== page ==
The monthly Museum Open Days at the Hinkle-Garton Farmstead will resume from 1 to 4 p.m. this Saturday according to a release.
The day will feature live musical performances, farmstead tours and a sale of local products, said Steve Wyatt, executive director of Bloomington Restoration Inc. Due to social distancing concerns, live music will be performed on the back deck of the farmhouse, and visitors will only take the tours in the groups they come with. Visitors will be asked to wear masks, Wyatt said.
Visitors will be able to tour the farmstead museum on the main floor of the two-story Queen Anne-style farmhouse exhibiting family items of the Hinkle family.
The Hinkle-Garton Farmstead is listed on the National Register of Historic Places and owned, protected and maintained by BRI, a not-for-profit historic restoration group. Most of the land of the farmstead is leased to IU to operate the IU Campus Farm, Wyatt said.
The farmstead was donated by the late Daisy Garton, whose father and grandfather were farmers by trade, according to BRI’s website. An old piano sits in the farmhouse, since both Daisy and her husband Joseph were music teachers.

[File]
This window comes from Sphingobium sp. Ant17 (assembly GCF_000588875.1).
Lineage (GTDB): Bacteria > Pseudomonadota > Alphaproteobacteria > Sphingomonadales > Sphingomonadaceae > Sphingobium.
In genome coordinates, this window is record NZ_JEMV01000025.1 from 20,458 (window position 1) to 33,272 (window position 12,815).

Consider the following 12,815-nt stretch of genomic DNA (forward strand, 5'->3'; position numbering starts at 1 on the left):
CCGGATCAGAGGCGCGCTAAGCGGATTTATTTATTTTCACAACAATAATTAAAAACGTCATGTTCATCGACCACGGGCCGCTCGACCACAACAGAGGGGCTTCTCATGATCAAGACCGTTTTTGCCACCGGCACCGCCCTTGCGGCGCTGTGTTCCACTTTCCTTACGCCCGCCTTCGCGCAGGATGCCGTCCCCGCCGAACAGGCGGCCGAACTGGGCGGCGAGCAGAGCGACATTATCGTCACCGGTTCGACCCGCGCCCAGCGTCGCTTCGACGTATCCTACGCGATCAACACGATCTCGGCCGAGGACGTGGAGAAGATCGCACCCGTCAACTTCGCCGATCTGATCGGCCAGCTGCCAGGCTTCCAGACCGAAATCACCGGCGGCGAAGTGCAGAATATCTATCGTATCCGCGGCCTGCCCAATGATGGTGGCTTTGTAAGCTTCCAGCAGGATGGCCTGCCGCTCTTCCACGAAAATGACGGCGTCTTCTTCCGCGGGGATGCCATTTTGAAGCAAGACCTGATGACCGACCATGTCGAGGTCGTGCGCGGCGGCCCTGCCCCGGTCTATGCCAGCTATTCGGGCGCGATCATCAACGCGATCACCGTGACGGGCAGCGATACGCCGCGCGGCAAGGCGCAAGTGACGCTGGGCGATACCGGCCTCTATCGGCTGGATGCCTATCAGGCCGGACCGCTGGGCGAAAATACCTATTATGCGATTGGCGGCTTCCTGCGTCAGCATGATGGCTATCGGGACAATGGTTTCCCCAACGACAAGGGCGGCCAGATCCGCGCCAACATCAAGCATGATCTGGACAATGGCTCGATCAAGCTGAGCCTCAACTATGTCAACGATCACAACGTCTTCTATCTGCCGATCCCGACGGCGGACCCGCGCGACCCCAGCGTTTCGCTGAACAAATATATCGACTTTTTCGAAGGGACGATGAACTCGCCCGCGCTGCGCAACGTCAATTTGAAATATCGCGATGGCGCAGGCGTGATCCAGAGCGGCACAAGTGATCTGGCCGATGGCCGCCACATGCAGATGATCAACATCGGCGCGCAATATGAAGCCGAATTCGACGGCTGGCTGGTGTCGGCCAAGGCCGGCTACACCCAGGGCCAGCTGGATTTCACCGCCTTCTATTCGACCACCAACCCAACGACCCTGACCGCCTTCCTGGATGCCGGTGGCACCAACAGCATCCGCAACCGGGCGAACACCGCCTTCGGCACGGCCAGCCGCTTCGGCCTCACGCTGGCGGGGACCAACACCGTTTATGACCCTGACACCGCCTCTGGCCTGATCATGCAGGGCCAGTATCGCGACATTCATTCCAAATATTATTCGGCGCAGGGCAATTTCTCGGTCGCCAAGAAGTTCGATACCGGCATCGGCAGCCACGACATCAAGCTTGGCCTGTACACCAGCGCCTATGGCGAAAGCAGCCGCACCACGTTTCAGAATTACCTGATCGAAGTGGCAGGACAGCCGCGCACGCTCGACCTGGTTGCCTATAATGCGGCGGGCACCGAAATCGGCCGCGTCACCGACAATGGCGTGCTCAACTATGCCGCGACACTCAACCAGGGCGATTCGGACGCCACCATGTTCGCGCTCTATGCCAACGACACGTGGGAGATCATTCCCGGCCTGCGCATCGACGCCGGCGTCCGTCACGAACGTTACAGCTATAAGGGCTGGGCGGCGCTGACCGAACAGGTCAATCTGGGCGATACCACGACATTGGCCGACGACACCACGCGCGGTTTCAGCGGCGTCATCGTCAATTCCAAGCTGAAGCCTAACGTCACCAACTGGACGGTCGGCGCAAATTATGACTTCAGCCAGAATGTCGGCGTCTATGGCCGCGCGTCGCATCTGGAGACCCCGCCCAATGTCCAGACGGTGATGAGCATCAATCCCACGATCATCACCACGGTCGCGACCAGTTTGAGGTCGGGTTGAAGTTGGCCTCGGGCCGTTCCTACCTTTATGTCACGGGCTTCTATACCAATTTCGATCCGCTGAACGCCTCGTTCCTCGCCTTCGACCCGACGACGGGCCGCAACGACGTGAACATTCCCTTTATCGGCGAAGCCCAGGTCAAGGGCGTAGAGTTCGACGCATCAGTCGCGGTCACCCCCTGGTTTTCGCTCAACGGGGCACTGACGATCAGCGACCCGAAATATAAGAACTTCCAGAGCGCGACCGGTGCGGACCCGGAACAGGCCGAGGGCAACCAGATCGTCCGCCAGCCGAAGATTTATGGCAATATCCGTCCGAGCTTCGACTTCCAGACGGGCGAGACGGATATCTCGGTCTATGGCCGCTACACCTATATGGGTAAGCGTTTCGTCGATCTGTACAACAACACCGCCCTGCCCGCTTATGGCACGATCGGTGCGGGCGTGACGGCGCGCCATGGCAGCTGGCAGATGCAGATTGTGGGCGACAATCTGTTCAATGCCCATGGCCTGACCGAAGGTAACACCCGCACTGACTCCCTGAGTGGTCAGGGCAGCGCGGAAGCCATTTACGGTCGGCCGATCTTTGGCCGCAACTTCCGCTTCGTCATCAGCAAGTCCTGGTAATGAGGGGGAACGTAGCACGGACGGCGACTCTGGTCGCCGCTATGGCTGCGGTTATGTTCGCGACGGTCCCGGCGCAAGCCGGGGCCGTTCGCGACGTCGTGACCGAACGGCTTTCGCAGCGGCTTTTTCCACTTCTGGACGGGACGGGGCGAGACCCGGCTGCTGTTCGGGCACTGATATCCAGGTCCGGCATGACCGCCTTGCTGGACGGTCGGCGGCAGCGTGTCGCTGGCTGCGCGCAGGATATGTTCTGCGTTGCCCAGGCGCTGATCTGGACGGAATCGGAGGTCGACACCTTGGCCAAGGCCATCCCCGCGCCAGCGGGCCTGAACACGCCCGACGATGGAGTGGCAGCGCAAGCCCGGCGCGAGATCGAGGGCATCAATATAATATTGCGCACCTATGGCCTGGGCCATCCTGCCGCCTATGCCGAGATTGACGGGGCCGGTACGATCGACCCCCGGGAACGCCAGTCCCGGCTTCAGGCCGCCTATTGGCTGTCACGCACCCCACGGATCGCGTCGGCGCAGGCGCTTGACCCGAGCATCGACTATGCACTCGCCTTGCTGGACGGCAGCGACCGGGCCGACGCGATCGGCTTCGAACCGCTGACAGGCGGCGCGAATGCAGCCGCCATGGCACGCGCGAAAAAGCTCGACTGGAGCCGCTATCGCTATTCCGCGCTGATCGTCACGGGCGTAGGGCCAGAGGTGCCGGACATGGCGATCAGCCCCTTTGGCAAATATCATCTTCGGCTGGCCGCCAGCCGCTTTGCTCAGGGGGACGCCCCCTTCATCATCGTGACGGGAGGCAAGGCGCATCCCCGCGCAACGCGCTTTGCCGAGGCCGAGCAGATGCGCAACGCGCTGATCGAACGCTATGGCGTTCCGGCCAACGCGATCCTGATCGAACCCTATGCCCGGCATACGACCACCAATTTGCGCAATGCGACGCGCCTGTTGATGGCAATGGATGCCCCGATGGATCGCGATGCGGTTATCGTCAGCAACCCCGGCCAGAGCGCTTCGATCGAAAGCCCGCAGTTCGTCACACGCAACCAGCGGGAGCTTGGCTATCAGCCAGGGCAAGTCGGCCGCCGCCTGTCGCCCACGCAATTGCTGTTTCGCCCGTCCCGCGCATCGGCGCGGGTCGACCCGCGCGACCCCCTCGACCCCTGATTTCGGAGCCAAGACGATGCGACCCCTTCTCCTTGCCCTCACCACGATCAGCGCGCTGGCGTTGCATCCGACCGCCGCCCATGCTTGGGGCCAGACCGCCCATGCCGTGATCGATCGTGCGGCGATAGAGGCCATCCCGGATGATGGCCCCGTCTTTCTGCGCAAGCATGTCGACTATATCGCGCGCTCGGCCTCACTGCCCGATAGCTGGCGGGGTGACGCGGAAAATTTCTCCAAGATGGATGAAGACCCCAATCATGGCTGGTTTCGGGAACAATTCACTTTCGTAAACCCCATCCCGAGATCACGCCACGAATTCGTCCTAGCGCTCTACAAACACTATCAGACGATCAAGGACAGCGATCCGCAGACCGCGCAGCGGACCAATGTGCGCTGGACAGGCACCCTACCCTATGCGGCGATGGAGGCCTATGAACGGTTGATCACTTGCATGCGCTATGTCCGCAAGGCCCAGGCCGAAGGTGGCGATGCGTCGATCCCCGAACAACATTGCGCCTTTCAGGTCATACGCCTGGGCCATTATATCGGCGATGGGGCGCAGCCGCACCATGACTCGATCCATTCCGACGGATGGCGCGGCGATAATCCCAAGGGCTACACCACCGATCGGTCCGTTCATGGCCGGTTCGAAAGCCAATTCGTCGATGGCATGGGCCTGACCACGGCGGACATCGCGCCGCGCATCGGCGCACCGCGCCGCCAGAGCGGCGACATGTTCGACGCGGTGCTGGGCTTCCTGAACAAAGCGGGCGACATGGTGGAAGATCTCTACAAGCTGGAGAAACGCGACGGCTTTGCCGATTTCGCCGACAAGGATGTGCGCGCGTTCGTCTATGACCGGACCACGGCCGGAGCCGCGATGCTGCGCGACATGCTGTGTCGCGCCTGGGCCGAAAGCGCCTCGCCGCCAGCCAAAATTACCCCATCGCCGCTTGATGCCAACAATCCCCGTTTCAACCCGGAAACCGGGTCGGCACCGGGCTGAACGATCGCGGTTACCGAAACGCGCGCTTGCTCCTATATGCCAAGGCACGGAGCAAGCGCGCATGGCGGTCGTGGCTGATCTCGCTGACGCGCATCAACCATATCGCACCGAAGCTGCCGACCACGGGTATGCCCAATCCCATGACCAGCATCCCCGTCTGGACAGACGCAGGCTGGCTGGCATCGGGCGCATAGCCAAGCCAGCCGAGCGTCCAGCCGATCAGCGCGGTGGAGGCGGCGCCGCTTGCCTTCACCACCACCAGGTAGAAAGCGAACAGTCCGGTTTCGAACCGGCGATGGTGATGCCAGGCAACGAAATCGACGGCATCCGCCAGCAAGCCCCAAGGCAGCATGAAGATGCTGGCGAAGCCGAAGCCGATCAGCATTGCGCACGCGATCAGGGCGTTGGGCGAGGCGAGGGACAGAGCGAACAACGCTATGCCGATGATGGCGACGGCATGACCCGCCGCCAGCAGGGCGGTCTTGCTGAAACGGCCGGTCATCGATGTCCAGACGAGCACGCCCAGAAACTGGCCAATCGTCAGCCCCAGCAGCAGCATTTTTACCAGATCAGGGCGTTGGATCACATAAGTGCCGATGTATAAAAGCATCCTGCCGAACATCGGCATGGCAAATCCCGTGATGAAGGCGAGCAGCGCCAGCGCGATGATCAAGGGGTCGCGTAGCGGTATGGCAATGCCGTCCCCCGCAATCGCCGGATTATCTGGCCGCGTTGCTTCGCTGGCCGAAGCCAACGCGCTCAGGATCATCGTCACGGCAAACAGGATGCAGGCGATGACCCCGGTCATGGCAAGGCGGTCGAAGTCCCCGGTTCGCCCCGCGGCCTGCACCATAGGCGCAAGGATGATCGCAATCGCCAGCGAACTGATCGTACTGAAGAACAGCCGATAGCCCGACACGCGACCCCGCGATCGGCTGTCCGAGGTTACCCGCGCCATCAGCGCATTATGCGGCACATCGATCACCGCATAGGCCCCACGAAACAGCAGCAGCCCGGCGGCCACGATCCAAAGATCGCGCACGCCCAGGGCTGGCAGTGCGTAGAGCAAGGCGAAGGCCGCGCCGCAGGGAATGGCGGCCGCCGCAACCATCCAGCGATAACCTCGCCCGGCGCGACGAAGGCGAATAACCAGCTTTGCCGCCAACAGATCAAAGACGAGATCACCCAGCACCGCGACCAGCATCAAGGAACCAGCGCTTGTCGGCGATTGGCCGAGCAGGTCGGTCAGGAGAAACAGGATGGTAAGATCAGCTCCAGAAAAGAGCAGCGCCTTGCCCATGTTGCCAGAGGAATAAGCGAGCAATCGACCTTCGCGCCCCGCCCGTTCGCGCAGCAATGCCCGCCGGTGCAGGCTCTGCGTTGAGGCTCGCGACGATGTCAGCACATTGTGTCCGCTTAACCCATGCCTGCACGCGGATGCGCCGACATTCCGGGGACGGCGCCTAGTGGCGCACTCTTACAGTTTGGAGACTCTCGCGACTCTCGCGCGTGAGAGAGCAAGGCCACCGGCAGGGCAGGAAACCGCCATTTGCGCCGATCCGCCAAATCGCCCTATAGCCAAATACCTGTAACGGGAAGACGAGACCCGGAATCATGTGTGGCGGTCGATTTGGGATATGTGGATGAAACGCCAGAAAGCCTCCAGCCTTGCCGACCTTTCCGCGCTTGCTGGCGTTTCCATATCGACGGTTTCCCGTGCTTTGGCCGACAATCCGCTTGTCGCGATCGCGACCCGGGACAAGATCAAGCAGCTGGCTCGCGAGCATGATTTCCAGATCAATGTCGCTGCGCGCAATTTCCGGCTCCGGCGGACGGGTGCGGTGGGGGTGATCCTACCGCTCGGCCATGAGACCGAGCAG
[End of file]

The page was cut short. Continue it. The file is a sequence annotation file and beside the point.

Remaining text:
“There’s people who still come in who remember being her students as children and taking private lessons here at the house on that piano,” Wyatt said.
Among the products available for sale on the open day is maple syrup produced at the farmstead. Wyatt said the maple sap is ready for harvest in February and March, and people can come to watch the process or even take a class on making maple syrup.
The open day events are free.
Like what you're reading? Support independent, award-winning college journalism on this site. Donate here.
More in News
The 58th annual Fourth of July parade took on a new form to prevent the spread of COVID-19.
The box is on the west side of the Bloomington Fire Station at 300 E. Fourth St.
Businesses will be required to post a sign telling customers to wear masks.